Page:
It has become clear over time that my views on music are not always shared by others.

I've learned that few, if any, other people believe that "The Lebanon" is one of the Human League's greatest songs.

I've learned that few, if any, other people believe that "Total Devo" is one of Devo's greatest albums.

And, a recent web search has confirmed that few, if any, other people believe that "The Boxer" and "Doot-Doot" are the same song.

Now I'll grant that there may be reasons that others have not yet realized this. After all, Simon & Garfunkel approached things in a literary, sedate way. Any other composer would have named "Feelin' Groovy"...well, "Feelin' Groovy." But they had to call it "The 59th Street Bridge Song." And their reputation was so serious that Simon could subsequently get laughs by standing on stage in a turkey suit. (More on that at the end of this post.)

Which brings us to "The Boxer." Now back in those days, boxing was looked at more favorably than it is today. Literary giants would praise the sport, and the then-current controversy was caused by a heavyweight champion - sorry, a former heavyweight champion - espousing pacifism and racial equality. So, taken in the context of the time, it's not surprising that a song called "The Boxer" would begin with lyrics like this.

I am just a poor boy though my story's seldom told
I have squandered my resistance for a pocketful of mumbles, such are promises
All lies and jest, still a man hears what he wants to hear
And disregards the rest...

The boxer of the title doesn't appear until the song is nearly over.

In the clearing stands a boxer, and a fighter by his trade
And he carries the reminders
Of every glove that laid him down or cut him
'Til he cried out in his anger and his shame
"I am leaving, I am leaving", but the fighter still remains

Fast forward a little over a decade, and cross the Atlantic to Wales, and you'll find that two former members of The Screen Gemz had started a band with an unpronounceable symbol, even though they weren't signed to Warner Brothers. When they did get signed to a record label, they compromised and decided that the band name was Freur. (Underworld would come later.) This band became most famous for a song for which the lyrics were obviously NOT written by Paul Simon:

What's in a name?
Face on a stage
Where are you now?
Memory fades, you take a bow

Here in the dark
Watching the screen
Look at them fall
The final scene

And we go doot
Doot doot

OK, to be fair, there is a similarity between the chorus of "Doot-Doot" and the chorus of "The Boxer." When Simon got to writing the chorus, it came out like this.

Lie la lie, lie la lie la lie la lie, la la lie la lie

Sounds like something a fifties band would do.

Oh, and there was one more similarity between the two songs.

After Paul and Art sing about New York and the boxer in the clearing, and get to the final Lie le lies, the song takes a definite non-folk turn. The dobros and guitars from earlier in the song are overwhelmed by horns recorded at Columbia University, strings recorded at Columbia Studios (not related), and drums recorded in a corridor near an elevator shaft. The result was characterized by AllMusic as "strings and thunderous percussion on the stirring "lie-la-lie" chorus" - a description that does not do it justice.

Now "Doot-Doot" was not recorded at multiple locations, and it probably didn't take 100 hours to record the song. And there weren't any string players - synthesizers had emerged over the intervening decade, so the entire song (including the sound effects) could be performed by a normal band. The drums didn't have to be recorded specially - electronic drums could produce any sound that you desired.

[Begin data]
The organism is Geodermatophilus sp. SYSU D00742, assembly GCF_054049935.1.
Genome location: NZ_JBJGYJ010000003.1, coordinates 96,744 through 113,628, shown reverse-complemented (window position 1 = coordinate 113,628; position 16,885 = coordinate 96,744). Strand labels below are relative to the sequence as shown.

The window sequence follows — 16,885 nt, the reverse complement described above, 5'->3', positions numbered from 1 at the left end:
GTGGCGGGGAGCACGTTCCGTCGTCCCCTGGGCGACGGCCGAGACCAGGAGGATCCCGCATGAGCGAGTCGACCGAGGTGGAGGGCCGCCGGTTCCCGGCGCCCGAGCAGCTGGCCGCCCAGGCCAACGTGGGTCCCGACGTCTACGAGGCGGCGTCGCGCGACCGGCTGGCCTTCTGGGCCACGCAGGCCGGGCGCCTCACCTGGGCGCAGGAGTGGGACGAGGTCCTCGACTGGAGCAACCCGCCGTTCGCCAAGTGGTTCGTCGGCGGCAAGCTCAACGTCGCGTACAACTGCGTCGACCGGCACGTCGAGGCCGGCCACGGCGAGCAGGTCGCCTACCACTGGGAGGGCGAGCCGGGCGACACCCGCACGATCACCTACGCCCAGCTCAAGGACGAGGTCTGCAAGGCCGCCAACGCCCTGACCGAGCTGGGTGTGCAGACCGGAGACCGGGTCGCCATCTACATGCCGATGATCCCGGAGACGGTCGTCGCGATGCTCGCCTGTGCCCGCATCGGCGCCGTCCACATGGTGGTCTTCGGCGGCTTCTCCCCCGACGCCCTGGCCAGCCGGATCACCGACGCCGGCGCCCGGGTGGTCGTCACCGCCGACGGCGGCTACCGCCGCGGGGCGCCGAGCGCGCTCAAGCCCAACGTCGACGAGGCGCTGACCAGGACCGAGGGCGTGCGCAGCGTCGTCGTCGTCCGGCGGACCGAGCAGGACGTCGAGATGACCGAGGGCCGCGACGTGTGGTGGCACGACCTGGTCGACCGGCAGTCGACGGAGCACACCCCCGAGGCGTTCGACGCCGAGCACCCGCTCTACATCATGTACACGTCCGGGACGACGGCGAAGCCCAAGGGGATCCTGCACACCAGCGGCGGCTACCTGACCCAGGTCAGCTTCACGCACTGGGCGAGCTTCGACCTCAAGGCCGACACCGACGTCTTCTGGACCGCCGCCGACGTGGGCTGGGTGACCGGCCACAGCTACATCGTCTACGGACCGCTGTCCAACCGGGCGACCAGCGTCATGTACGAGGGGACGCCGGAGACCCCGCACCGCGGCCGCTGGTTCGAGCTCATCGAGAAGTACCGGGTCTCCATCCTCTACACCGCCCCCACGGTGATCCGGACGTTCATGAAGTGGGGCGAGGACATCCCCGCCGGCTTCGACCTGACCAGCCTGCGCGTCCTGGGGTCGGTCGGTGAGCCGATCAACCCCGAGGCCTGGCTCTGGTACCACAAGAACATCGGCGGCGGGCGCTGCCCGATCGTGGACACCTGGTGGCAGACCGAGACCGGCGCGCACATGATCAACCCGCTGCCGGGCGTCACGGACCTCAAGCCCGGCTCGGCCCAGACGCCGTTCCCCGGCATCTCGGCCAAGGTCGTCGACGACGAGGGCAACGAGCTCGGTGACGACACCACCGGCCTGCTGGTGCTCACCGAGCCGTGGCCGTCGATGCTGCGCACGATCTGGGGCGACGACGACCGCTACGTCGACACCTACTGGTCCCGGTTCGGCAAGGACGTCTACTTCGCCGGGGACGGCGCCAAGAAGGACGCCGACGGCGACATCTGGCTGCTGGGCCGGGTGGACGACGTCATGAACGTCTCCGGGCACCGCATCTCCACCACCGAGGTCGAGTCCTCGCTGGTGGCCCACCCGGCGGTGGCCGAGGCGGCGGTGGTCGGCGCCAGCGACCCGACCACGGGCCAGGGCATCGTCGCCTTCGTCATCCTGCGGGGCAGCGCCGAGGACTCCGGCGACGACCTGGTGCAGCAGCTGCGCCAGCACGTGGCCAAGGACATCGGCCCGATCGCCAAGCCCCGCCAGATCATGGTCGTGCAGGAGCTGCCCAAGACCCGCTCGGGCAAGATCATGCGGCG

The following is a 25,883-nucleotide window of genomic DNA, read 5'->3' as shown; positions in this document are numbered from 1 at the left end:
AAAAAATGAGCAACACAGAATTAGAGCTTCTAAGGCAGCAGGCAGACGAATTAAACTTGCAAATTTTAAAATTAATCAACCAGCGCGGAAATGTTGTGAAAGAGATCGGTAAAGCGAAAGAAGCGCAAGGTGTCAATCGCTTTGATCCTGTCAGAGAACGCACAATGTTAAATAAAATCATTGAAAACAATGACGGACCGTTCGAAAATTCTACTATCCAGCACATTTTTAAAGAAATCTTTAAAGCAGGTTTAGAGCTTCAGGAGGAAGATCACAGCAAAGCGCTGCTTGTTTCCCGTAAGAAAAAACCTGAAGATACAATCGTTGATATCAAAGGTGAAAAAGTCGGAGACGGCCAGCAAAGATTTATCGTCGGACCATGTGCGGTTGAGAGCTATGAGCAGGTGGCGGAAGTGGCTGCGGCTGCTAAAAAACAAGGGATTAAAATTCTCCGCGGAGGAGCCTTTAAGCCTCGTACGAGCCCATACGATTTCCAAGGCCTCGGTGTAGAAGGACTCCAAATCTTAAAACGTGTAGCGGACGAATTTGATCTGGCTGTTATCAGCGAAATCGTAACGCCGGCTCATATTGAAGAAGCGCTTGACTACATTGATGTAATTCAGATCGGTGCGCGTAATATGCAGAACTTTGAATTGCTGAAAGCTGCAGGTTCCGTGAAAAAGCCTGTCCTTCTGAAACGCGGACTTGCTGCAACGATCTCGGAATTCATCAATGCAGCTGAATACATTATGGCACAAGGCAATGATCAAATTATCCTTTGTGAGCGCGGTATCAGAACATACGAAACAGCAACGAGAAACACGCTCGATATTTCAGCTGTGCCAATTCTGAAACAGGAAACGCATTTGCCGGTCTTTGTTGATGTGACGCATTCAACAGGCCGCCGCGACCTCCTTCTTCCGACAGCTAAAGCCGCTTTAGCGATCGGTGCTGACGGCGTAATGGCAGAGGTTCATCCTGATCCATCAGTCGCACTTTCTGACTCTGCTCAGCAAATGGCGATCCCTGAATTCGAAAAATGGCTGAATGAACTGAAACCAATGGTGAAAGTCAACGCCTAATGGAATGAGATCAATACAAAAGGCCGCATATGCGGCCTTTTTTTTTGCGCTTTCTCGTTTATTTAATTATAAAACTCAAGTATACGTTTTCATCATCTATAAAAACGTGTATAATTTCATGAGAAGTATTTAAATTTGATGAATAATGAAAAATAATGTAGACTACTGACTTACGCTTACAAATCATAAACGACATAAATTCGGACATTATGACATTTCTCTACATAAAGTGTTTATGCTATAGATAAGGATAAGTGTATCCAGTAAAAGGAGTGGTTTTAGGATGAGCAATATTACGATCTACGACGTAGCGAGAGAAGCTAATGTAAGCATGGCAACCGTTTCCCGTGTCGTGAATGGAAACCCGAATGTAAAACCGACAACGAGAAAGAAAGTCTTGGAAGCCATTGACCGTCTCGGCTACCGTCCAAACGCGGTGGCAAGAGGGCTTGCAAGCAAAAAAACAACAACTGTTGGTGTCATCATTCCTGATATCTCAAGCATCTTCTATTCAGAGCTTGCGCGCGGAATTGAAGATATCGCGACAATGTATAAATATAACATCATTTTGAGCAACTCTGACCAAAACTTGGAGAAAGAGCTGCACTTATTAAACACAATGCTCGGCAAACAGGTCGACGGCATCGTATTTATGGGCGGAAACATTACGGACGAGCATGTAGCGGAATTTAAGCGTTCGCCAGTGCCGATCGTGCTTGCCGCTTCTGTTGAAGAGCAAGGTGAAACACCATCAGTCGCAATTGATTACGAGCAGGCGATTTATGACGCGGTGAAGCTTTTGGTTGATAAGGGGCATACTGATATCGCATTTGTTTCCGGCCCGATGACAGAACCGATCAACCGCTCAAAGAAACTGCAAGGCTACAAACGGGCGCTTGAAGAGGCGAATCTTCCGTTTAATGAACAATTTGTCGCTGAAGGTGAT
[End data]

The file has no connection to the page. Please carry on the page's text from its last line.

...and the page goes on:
Yet "Doot-Doot" has an ending that is extremely reminiscent of "The Boxer" - namely, a swelling coda in which nonsense lyrics are sung over majestic strings and horns (or string and horn sounds).

Judge for yourself.

P.S. Earlier in this post, I mentioned Paul Simon's appearance on Saturday Night Live in which he sang "Still Crazy After All These Years" in a turkey suit. That whole episode resulted from Simon putting his trust into Saturday Night Live producer Lorne Michaels, a trust that has been amply rewarded for both of them. Simon's appearances on SNL have ranged from the silly, to the moving (Simon's duets with George Harrison on two songs from their former bands), to the iconic:

When [Saturday Night Live] eventually came back on the air on September 29th, 2001, New York City Mayor Rudolph Giuliani opened the show, telling the world that the citizens of New York would “choose to live our lives in freedom.”

Behind Mayor Giuliani stood firefighters and police officers who had just come Ground Zero, the dust of the rubble dancing off their clothes and visible under the bright lights of the studio audience.

After Giuliani spoke, the camera cut to singer Paul Simon, a native New Yorker and beloved songwriter who captured the evening’s somber tone with a performance of “The Boxer.”

“I though that Paul singing, particularly singing that song would capture the strength of the city and the emotion,” SNL mastermind Lorne Michaels would later say.

Speaking of trust, on that particular evening another non-comedian put his trust in Lorne Michaels - Mayor Giuliani (back in the days when Donald Trump was a failed casino operator).

When Simon finished his song the camera returned to Lorne Michaels, who had now joined the mayor on the main stage.

“Can we be funny?” Michaels asked, setting up one of the greatest moments in television history.

“Why start now?” Giuliani responded, sending the audience into hysterics.

Should some tragic circumstance ever strike Britain, I don't think that Freur will be called upon to comfort the nation.

Monday, November 12, 2018

It is earlier here. We have a different time.